“A strong and barely controlled emotion”; this is the definition of the word Passion. This word “Passion” is the reason I made the decision to start my nonprofit organization, “Sickle International Family Coalition”. Many other nonprofits have been founded on that very word. People create nonprofits because they want to see change.
Nonprofits are vital to our communities in ways businesses and government are not. Many nonprofits are so eager to bring about change, that they will fight for changes even when there is no funding available. Creating a nonprofit has several great benefits, but the two that stand out to me are:
- You get to work on issues that really makes a difference in the lives of people, and
- It’s an opportunity to provide a much-needed service.
There’s no greater reward than making a difference in the lives of people who really need the help.
Sickle International Family Coalition (SIFC) will be a bridge between the sickle cell community here in the United States and the sickle cell community in other countries. Often growing up, I would dread the fact that I had to live with such a painful, unpredictable disease. I often asked the question, why me?
After educating myself about Sickle Cell Disease (SCD) and meeting people and families living with SCD in other countries, I quickly began to understand that there is always someone worse off than you/me. I stopped asking the question “why” and began developing a spirit of gratitude. I learned that 50% of babies born in some parts of Africa die before the age of 5; I also discovered that people in Africa stigmatize SCD by calling the disease a curse and that kids living with the disease are often discouraged from attending school with kids who are healthy. Another major issue is the lack of misunderstanding of the disease from their families, and more importantly, the medical community.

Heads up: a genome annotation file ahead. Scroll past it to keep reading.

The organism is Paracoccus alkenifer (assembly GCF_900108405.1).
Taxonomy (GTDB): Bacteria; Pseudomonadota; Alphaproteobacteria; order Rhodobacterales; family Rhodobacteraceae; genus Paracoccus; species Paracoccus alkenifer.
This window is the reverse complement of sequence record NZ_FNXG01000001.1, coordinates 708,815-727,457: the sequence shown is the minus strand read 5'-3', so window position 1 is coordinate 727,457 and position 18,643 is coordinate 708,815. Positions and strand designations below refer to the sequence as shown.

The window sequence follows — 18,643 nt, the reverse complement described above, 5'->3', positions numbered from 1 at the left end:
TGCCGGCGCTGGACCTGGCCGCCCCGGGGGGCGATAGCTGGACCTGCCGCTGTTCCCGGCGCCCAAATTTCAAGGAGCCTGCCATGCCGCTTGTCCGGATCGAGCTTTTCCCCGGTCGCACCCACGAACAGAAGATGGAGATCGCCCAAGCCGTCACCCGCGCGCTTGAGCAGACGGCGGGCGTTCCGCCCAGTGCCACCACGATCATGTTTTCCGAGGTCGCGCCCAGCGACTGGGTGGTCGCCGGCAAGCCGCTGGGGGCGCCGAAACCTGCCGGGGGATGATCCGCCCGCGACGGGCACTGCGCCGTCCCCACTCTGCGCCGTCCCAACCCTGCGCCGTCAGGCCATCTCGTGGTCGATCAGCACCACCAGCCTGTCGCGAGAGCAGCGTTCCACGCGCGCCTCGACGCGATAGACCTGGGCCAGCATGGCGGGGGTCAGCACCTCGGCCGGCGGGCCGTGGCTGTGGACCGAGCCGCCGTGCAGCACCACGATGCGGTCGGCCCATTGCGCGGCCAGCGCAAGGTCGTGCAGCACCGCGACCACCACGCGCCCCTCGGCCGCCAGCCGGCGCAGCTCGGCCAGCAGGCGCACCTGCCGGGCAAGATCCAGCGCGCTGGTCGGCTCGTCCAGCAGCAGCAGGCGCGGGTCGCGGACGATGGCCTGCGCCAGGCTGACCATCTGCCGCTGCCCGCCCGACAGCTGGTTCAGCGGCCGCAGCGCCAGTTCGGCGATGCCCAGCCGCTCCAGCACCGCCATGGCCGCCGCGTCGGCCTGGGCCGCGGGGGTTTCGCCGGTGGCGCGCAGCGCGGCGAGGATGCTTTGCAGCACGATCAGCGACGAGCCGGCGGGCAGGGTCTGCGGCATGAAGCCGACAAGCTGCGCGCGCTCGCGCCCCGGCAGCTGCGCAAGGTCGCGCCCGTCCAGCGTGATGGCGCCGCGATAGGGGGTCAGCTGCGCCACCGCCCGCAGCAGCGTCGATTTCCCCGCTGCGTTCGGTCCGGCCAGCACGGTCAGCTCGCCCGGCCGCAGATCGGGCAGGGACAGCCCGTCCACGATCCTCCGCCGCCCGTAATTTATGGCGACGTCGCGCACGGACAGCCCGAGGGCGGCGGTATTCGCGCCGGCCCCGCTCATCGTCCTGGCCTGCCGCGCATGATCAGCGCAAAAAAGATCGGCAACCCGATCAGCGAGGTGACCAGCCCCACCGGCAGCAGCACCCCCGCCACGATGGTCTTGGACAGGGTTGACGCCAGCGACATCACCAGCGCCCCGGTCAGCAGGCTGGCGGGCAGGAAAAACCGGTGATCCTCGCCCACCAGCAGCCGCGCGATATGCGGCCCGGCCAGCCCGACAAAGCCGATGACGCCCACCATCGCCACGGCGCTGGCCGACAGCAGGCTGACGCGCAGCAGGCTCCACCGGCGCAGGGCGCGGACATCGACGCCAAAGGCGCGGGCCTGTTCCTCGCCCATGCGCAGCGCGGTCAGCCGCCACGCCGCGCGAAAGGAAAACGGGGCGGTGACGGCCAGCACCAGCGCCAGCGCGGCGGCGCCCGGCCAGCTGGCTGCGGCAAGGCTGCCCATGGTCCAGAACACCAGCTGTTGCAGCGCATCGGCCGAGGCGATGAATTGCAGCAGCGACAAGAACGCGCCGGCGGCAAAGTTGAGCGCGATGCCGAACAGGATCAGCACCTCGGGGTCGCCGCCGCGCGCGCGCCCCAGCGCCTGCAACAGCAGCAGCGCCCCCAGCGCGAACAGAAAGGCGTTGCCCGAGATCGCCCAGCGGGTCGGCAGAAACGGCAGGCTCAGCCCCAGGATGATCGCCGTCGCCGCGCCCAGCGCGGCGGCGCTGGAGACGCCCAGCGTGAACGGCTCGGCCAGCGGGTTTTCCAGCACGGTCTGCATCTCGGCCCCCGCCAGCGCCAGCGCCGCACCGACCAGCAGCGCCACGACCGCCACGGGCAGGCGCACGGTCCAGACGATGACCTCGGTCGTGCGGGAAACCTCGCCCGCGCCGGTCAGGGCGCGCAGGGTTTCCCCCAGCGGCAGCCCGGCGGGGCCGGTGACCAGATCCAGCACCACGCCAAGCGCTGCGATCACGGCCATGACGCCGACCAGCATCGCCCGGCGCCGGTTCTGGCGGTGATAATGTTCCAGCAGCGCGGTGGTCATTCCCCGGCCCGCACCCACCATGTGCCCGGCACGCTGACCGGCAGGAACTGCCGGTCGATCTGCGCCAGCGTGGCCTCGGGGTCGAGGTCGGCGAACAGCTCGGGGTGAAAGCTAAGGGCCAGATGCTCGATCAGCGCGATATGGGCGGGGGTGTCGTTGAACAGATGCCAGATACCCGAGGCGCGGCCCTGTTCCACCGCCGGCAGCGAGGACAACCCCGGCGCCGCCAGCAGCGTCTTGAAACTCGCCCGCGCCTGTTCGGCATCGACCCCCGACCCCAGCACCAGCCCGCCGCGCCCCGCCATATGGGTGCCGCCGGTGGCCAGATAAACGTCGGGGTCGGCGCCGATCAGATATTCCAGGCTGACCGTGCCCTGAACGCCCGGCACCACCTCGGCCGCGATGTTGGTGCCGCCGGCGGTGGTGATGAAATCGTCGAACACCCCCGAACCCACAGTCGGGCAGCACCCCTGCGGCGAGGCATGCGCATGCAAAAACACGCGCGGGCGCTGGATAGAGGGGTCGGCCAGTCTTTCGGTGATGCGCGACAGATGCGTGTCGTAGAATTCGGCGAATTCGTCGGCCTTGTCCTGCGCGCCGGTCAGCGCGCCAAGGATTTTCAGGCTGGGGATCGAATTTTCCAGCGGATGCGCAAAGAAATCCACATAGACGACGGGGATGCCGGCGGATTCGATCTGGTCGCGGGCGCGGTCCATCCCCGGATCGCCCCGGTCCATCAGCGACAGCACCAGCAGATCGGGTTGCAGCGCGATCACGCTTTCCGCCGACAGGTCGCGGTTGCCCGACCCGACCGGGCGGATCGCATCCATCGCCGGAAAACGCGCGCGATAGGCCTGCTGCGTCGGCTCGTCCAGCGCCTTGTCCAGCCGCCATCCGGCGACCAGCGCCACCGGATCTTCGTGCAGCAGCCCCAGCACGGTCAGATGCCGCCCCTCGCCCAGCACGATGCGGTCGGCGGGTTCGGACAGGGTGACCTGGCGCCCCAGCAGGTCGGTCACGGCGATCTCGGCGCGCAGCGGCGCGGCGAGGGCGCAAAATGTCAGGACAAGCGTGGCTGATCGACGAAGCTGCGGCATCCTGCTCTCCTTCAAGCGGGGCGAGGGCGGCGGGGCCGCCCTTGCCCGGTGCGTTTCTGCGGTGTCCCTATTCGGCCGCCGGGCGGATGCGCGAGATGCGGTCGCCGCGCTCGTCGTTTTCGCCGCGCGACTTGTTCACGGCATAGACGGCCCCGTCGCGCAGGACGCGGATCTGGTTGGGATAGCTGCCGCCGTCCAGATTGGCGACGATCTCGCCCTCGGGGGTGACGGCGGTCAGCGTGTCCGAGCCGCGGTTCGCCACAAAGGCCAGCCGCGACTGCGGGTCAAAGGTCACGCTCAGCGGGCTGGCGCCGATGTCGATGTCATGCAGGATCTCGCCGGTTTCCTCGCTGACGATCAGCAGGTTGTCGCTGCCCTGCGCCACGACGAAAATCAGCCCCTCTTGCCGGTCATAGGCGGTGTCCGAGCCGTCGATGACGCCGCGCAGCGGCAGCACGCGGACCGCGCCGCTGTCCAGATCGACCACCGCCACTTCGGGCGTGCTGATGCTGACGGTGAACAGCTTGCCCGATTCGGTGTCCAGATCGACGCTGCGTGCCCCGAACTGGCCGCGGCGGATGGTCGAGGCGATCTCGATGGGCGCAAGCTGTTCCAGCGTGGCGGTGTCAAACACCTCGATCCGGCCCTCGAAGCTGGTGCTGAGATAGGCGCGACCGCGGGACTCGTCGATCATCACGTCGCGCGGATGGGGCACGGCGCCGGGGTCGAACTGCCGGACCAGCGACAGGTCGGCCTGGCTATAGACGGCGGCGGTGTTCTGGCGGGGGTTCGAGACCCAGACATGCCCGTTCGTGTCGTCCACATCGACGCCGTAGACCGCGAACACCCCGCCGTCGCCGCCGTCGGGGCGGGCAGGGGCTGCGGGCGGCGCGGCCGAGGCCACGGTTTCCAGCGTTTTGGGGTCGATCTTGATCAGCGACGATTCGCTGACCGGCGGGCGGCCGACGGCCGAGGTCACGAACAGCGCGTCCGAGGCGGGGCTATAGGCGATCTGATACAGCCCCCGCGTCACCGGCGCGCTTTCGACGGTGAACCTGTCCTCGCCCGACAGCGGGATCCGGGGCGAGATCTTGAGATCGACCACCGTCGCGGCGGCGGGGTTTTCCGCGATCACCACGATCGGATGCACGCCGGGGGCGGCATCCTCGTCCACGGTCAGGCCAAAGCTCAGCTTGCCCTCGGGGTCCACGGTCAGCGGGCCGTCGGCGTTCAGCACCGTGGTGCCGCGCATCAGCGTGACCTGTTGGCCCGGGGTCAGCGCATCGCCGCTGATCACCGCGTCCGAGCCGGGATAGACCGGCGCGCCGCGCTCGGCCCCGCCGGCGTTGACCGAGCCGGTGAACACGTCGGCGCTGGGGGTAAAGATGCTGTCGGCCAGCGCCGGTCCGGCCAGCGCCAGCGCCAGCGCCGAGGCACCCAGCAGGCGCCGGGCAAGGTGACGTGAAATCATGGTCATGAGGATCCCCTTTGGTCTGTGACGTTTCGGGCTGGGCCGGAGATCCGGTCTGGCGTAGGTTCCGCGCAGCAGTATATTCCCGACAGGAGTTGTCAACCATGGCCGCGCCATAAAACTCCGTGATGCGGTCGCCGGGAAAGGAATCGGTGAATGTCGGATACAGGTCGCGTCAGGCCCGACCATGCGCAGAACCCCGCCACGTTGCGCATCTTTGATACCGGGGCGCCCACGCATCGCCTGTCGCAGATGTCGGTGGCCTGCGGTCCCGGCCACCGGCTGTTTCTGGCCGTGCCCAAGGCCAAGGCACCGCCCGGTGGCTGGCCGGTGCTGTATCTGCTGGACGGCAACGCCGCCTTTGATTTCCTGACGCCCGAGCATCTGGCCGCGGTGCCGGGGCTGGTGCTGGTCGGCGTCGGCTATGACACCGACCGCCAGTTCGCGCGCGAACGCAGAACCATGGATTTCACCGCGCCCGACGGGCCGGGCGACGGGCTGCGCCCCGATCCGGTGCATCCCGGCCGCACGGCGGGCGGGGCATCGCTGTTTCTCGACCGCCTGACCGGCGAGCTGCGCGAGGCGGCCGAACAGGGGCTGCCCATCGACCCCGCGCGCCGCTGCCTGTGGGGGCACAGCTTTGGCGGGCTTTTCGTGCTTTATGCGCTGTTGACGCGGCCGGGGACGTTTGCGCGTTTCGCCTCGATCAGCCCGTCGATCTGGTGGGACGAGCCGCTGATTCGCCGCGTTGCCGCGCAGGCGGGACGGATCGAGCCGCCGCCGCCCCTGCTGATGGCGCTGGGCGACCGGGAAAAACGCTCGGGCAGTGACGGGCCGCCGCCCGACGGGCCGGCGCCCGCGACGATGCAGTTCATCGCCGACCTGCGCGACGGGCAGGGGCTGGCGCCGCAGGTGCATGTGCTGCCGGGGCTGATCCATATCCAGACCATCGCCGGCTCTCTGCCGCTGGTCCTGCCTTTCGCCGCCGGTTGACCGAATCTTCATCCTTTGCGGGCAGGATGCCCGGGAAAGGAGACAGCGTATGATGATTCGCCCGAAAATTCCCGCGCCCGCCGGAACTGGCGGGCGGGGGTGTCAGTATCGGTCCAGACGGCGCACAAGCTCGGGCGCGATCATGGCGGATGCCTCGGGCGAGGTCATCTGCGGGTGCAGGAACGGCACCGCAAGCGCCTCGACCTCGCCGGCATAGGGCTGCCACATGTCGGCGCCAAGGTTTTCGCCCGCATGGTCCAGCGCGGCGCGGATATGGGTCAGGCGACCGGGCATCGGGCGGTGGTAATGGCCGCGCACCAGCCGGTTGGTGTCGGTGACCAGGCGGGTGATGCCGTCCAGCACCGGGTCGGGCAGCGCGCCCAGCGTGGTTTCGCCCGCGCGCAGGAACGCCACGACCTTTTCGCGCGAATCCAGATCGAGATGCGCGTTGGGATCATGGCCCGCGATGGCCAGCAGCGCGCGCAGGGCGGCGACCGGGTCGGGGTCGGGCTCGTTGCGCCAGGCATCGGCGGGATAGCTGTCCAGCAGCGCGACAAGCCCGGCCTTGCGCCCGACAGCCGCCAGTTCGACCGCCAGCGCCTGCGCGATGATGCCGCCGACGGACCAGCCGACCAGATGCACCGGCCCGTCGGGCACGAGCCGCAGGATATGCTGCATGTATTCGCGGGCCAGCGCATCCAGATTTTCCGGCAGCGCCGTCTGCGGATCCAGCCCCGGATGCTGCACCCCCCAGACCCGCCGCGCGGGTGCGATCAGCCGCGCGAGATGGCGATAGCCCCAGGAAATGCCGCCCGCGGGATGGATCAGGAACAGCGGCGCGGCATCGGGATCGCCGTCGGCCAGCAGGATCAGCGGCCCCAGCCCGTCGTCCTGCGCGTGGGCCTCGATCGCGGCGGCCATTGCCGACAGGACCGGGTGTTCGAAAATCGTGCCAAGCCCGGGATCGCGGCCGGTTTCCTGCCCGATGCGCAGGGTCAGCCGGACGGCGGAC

Thus the need for nonprofit organizations, which really focus on the disparities while dispelling the myths and stigmas of this invisible disease. The United States is often looked to as a leader by many other countries. The purpose of starting an International nonprofit like SIFC is to use its many resources to improve care in those countries where the SCD community suffers in silence.
It’s cool to change your community, however, SIFC wants to change the World of SCD. We won’t feel our job is done until the world knows SCD like they know cancer. So if you have a burning PASSION inside of you, don’t look around for others to make change when you can.
Nonprofits are truly VEHICLES of CHANGE!
Dominique Friend is an activist for Sickle Cell Disease awareness (SCD) and research who currently resides in Atlanta GA, but who grew up in Baltimore, Maryland and attended Baltimore City Public Schools. She is a wife, the mother of five wonderful children and has two beautiful granddaughters. Although her illness prevented her from graduating high school, she obtained her GED and then completed post-secondary courses in Creative Writing. Now a published author, Dominique has captured the essence of her daily struggles with the unpredictability and pain of Sickle Cell Disease in her autobiography, SICKLE, A Story of Pain, Purpose, and Perseverance. Dominique’s story was written in another book entitled Uncommon Challenges; Shared Journeys. She has become an activist who is raising awareness of Sickle Cell Disease and advocating for improved treatment for people living with Sickle Cell Disease. She is the founder of the Sickle International Family Coalition, an international network of families, individuals and organizations.